Over the past decade, billions of dollars have been spent on K-12 information technology for student use. Three instances of major expenditures have been detailed by Rowe (1998), including $32 million in Cobb County Georgia, $26 million in Austin, Texas and $44 million in Plano Texas. These were all specifically identified as IT expenditures due to floating of separate and itemized bond issues. Extrapolating just these few instances leads to a multi-billion price tag to provide information technology resources to K-12 public institutions.
The Productivity Paradox in industry has been well studied and many of these studies have shown a lack of correlation between IT and productivity. Berndt and Morrison in 1995 studied data from a variety of governmental agencies and concluded that costs of adjusting the business to accommodate technology outweighed any benefits. Specifically productivity decreased and labor rose after information technology investments.
One of the first studies on the relationship between IT and productivity was performed by Cron and Sobel in 1983. The authors studied 138 wholesalers of the size of 1 -- 10 million dollars and found that firms using computers extensively were either very high or very low performers. If used ineffectively computers can actually increase costs and reduce productivity. There was no consistent trend showing positive returns from information technology spending and productivity, however.
In Paradox lost? Firm Level Evidence on the Returns to Information Systems Spending, Brynjolfsson and Hitt (1996) performed a firm level study that did suggest increases in firm level output with increased information technology spending. One of the main reasons suggested for past negative correlations was mismanagement of IT operations and expenditures. Done properly they suggest IT can and does increase productivity according to the authors.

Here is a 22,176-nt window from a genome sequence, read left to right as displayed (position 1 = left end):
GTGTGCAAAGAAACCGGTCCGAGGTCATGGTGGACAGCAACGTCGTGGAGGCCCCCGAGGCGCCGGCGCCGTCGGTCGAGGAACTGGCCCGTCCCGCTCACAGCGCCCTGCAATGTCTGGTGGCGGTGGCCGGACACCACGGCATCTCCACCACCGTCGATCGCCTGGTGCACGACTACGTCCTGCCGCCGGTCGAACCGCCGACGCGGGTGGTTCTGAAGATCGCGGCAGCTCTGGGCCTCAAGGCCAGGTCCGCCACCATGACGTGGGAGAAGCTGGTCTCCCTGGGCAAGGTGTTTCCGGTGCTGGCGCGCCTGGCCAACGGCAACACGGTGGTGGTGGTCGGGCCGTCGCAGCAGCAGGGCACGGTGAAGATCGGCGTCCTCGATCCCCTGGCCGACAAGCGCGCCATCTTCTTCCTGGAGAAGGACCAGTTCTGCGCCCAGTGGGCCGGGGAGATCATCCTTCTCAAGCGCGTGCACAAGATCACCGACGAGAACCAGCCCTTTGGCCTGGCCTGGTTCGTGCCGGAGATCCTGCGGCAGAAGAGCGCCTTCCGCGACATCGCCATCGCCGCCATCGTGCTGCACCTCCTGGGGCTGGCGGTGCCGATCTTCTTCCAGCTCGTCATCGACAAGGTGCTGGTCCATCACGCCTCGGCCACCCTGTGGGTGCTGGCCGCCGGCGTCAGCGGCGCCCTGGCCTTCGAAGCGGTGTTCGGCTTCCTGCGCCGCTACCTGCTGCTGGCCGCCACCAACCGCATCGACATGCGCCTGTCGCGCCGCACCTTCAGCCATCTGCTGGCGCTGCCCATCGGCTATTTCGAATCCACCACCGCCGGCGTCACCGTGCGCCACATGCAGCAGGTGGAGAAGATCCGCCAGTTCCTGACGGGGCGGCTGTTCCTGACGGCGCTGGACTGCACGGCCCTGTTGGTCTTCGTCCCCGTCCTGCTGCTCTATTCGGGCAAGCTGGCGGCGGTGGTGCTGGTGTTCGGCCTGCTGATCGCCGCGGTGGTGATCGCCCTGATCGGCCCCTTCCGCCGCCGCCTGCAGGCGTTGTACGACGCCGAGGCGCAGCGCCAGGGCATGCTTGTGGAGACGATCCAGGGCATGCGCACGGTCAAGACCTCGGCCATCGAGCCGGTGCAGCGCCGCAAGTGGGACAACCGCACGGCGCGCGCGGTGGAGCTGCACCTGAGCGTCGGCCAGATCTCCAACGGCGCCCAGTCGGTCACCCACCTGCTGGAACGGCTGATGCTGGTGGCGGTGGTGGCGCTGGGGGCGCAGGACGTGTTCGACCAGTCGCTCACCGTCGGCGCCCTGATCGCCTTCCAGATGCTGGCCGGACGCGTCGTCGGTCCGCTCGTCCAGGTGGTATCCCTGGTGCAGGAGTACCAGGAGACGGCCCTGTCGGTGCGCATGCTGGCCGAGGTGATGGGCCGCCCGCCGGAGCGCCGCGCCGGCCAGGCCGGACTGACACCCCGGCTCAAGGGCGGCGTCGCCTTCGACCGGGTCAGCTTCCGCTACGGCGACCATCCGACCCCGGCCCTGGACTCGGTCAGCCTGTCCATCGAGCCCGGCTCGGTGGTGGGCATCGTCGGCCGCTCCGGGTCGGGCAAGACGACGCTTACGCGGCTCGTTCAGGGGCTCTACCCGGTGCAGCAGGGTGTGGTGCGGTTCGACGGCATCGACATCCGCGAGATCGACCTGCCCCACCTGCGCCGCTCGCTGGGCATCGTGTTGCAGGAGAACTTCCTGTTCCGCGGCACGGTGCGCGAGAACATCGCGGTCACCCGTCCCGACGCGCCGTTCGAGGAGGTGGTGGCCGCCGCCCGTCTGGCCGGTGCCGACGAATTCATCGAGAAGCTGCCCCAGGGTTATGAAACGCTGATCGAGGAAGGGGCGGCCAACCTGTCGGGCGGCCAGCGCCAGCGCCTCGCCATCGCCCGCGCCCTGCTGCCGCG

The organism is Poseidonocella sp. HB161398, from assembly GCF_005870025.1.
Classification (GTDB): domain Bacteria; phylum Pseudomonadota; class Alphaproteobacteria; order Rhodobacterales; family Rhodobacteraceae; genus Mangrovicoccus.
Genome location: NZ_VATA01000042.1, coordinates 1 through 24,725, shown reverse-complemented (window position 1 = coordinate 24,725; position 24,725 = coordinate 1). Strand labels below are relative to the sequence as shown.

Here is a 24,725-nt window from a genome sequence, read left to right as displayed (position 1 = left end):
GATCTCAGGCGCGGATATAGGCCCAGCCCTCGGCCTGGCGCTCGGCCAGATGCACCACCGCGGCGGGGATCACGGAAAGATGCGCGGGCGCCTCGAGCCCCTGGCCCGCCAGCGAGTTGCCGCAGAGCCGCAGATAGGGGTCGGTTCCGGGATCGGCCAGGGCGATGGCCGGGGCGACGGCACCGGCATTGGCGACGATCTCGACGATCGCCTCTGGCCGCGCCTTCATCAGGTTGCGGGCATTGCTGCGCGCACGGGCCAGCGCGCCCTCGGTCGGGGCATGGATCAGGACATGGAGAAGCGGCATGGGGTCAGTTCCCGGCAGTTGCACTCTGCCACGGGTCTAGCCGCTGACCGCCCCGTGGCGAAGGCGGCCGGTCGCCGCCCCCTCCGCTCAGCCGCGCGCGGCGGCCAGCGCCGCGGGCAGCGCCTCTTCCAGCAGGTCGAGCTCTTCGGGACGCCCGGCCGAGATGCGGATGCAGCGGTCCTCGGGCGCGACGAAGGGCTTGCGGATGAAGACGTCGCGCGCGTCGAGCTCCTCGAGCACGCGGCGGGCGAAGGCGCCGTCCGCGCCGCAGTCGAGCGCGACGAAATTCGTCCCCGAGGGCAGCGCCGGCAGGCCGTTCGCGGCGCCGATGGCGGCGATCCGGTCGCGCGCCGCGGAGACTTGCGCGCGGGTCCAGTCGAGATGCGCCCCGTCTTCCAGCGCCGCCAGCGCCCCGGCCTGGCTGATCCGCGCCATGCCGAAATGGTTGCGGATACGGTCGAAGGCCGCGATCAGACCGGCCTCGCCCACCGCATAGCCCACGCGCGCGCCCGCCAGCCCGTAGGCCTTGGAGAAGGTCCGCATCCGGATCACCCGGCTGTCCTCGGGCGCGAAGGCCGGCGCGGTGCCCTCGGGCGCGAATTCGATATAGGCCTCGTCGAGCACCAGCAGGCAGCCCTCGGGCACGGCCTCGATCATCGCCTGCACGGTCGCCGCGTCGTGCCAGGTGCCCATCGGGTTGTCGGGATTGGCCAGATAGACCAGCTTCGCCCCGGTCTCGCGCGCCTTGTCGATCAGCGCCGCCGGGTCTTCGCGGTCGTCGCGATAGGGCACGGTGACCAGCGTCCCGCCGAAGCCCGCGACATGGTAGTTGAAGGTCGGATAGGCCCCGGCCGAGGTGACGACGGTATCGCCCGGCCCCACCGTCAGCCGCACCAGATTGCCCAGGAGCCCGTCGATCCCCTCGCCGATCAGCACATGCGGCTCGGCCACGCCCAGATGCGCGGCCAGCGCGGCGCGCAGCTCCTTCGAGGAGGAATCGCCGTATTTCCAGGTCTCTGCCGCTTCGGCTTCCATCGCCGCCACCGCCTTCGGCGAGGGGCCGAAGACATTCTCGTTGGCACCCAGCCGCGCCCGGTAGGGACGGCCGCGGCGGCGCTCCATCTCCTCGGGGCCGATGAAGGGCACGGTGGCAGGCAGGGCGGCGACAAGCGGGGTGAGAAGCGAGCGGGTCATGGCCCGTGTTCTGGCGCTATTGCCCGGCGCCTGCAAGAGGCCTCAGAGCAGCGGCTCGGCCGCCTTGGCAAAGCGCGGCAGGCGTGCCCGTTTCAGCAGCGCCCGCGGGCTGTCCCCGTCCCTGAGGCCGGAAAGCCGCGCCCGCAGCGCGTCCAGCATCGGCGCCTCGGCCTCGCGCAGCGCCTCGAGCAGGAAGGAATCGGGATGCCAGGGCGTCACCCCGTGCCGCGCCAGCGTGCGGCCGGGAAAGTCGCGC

Rai, Patnayakuni, and Patnayakuni (1997) analyzed one year of InformationWeek data supplemented by Compustat and ended up with mixed information technology productivity results over a series of output measures. They note that IT expenditures positively correlated with labor and output productivity but return on assets and administrative productivity did not show consistent positive results.
Paul Strassmann (1999) sees little productivity gains from IT and suggests three main reasons why though information technology has not increased productivity namely, bloated software, negligent software engineering, and high support costs. Any gains have more than been reduced by higher operating and support costs.
Tam in Information System Research (1998) studied the impact of information technology investment on firm performance for non-US firms . The hypothesis was that information technology correlates positively with return on equity, return on assets, return on sales, total shareholder return and market value of the firm.(used as productivity measures. The results of the study were that none of the productivity measures showed consistent positive significant returns based on information technology spending.
The concept of an Educational Productivity paradox, though no less important, has not been as frequently analyzed. A few researchers however have studied the importance of other factors on educational productivity as measured by student performance.